Mail-in voting needed in Minnesota's current health emergency and democracy emergency
A Minnesota Elections Interview
April 24, 2020
Watch and listen to the April 24, 2020, Civic Caucus Zoom interview of Minnesota Secretary of State Steve Simon. Connect to the Zoom recording here.
Like so many other organizations, the Civic Caucus has changed its way of doing business during the COVID-19 stay-at-home order. Instead of our traditional in-person interviews, we've joined the world of Zoom meetings. We've conducted three Zoom interviews.
Our latest, the April 24, 2020, interview of Minnesota Secretary of State Steve Simon, addresses the issue of assuring that Minnesotans could vote safely in both the August primary election and the November general election.
In the interview, Simon says the average number of people voting at each in-person polling site across Minnesota is 1,000 people, with many more voting at certain sites. He says we need to put a sizeable dent in that number during the August primary election and the November general election. We're in a health emergency, he says, and a democracy emergency. He says many people might choose not to go to polling sites because of health concerns and it might be difficult to get election judges to work at the polls.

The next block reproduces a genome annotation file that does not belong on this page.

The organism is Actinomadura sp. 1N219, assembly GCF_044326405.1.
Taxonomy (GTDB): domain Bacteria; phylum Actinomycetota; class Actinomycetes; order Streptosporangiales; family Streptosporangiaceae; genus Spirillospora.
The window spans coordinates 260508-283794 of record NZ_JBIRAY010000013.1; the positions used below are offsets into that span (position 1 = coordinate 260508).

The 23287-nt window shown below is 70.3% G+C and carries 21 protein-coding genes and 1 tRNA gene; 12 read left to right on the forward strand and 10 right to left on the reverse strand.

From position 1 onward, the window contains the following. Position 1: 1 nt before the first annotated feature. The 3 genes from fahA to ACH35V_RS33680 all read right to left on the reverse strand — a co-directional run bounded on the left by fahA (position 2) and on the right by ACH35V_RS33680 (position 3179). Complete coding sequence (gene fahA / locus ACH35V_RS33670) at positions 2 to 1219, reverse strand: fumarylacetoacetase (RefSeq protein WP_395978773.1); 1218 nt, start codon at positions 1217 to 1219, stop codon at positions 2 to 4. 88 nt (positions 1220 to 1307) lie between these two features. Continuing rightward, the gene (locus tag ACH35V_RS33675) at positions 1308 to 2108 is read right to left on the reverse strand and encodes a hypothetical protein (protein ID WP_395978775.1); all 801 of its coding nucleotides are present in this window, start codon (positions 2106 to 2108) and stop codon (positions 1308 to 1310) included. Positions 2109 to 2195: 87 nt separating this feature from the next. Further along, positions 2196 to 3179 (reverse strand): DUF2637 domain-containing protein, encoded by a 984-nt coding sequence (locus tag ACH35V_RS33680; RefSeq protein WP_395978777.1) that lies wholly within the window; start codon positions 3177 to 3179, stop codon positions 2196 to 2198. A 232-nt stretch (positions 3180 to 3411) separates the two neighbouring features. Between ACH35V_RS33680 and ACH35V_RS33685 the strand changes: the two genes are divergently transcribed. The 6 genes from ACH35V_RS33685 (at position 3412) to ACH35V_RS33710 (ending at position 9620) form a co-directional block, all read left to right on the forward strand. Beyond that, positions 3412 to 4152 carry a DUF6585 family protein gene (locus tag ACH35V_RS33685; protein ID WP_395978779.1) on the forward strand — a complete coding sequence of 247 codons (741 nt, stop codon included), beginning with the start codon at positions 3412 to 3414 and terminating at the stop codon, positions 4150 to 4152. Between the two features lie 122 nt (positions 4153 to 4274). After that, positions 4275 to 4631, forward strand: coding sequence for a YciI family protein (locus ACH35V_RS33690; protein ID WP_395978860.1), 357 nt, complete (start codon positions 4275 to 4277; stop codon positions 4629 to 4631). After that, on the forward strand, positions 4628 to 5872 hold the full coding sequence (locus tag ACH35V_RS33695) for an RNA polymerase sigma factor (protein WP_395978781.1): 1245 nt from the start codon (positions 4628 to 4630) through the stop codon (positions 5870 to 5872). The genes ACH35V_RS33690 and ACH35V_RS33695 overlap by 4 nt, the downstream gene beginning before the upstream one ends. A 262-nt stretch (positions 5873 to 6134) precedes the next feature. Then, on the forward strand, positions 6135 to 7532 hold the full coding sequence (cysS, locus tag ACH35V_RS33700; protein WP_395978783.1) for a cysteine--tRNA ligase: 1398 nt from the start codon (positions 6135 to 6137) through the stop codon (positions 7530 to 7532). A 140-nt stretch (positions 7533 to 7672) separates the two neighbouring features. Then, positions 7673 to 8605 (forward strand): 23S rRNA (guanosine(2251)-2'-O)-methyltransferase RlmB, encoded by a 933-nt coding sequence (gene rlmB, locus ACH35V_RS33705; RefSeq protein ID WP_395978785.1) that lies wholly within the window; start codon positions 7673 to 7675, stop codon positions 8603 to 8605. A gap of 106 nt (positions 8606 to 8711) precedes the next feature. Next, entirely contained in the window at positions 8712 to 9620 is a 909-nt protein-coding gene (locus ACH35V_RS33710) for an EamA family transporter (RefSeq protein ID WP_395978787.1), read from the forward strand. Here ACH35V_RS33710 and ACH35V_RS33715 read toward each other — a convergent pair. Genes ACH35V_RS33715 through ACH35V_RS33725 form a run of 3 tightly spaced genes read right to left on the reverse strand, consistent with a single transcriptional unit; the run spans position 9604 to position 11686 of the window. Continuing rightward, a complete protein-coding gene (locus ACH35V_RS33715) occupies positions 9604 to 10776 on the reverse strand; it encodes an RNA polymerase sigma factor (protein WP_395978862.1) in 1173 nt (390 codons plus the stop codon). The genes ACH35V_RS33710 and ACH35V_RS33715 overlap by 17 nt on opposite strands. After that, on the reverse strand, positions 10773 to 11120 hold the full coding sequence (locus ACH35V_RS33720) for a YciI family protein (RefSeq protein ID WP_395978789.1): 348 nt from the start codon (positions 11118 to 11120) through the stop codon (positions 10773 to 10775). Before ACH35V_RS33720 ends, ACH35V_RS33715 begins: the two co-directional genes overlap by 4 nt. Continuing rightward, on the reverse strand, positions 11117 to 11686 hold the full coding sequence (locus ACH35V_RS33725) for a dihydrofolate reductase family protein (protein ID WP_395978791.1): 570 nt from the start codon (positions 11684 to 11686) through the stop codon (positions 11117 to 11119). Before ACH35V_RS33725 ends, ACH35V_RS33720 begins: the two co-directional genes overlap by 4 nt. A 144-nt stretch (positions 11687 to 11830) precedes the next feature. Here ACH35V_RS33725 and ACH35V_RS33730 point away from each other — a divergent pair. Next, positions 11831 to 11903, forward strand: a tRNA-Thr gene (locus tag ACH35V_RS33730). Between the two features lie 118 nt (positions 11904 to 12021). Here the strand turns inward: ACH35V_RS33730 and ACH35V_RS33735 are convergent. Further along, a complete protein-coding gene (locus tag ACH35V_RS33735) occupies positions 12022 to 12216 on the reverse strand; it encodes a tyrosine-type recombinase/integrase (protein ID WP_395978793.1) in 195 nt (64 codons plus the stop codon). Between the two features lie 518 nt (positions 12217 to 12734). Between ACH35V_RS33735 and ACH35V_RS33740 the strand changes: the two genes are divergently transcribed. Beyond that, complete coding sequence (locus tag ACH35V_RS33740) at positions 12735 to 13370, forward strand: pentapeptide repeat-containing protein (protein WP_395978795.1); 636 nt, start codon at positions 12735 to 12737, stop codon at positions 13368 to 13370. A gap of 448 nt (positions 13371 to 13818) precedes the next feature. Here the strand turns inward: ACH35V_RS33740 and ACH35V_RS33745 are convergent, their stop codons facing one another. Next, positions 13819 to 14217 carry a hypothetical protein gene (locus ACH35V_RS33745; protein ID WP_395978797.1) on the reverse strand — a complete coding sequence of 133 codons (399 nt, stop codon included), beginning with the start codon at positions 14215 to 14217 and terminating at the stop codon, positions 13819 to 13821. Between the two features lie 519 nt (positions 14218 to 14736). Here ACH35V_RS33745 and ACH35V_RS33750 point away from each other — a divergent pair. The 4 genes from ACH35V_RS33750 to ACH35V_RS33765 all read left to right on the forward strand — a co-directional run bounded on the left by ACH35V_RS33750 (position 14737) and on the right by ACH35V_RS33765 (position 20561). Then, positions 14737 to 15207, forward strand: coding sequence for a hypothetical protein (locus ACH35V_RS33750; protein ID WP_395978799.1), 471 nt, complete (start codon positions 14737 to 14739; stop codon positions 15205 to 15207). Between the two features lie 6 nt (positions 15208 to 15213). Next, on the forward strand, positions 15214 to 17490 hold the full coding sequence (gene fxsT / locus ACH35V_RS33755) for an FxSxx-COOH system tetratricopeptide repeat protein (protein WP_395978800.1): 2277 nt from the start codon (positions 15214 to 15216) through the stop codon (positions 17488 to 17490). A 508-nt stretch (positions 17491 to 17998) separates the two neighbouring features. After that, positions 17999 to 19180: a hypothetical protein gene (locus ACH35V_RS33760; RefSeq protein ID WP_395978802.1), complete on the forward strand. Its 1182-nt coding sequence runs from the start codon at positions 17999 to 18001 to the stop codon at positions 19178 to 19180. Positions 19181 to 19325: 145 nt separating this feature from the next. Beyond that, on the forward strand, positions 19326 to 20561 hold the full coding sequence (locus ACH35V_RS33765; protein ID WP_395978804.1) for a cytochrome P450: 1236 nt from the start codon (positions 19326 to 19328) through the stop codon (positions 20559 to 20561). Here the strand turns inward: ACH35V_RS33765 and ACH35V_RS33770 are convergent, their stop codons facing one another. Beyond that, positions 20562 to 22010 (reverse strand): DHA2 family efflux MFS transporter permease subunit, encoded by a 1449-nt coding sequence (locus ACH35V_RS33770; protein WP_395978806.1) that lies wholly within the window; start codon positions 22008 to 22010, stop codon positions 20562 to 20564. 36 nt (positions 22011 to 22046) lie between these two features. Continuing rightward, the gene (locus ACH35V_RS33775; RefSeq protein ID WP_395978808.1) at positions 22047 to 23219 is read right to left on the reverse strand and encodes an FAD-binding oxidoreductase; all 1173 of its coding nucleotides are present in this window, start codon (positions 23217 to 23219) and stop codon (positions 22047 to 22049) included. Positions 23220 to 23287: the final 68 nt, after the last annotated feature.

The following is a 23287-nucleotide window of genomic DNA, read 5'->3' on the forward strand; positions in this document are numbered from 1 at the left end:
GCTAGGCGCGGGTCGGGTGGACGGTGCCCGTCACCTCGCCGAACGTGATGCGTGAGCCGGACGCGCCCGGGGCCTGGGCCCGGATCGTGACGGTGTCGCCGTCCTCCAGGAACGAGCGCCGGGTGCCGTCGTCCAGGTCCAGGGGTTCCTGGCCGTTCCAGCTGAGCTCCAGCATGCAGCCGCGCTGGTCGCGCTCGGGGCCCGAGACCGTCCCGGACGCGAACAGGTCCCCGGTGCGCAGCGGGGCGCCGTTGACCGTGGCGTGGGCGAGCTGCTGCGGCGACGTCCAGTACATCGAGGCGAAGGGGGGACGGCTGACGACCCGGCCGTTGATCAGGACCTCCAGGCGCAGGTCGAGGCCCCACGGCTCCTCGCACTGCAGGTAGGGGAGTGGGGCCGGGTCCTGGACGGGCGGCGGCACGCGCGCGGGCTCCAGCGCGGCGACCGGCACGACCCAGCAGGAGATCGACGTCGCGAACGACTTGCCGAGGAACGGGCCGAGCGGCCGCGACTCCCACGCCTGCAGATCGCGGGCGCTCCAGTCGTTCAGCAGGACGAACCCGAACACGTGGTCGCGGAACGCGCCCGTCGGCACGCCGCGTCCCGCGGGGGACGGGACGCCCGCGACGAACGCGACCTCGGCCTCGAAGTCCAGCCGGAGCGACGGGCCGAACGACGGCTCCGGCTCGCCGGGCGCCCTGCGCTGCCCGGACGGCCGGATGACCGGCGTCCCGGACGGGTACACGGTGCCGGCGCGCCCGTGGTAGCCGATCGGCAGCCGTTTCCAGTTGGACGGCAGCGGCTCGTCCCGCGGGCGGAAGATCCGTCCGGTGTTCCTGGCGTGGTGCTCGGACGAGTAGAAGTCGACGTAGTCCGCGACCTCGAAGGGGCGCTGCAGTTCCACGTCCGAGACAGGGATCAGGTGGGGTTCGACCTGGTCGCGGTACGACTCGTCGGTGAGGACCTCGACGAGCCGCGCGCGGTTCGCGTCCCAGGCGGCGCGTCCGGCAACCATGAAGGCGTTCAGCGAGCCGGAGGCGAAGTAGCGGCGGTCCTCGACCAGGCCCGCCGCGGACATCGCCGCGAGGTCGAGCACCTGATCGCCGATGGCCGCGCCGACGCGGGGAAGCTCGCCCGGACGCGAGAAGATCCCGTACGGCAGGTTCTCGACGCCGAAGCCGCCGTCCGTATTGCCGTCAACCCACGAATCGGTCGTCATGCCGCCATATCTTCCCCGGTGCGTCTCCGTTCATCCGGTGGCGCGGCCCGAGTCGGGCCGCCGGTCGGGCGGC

Simon says about 24 percent of Minnesota voters currently vote by absentee ballot. Even if that percentage went up to 50 percent this summer and fall, he says, there would still be an average of 500 people voting at each of the state's polling sites.
Simon has proposed to the Legislature that Minnesota allow an expansion of mail-in balloting-for 2020 only-to include all registered voters in the state. He said currently 130,000 voters in the state are allowed to cast mail-in ballots-those living in any township outside the seven-county metro area and those living in cities with fewer than 400 registered voters. Under a statewide mail-in balloting system, he said, ballots would automatically be sent by mail to all registered voters in the state. Voters could then return the ballots by mail, with the ballots required to arrive before or on election day, or they could vote at an in-person polling site, although there would be many fewer polling sites set up.
Simon says a mail-in balloting system differs from our current absentee ballot system. Under a mail-in system, every registered voter would automatically receive a ballot by mail. In contrast, he says, voters must proactively apply for an absentee ballot to be mailed to them.
Simon discusses the possibility of mail-in voting and other election changes he's proposed passing the Legislature this year.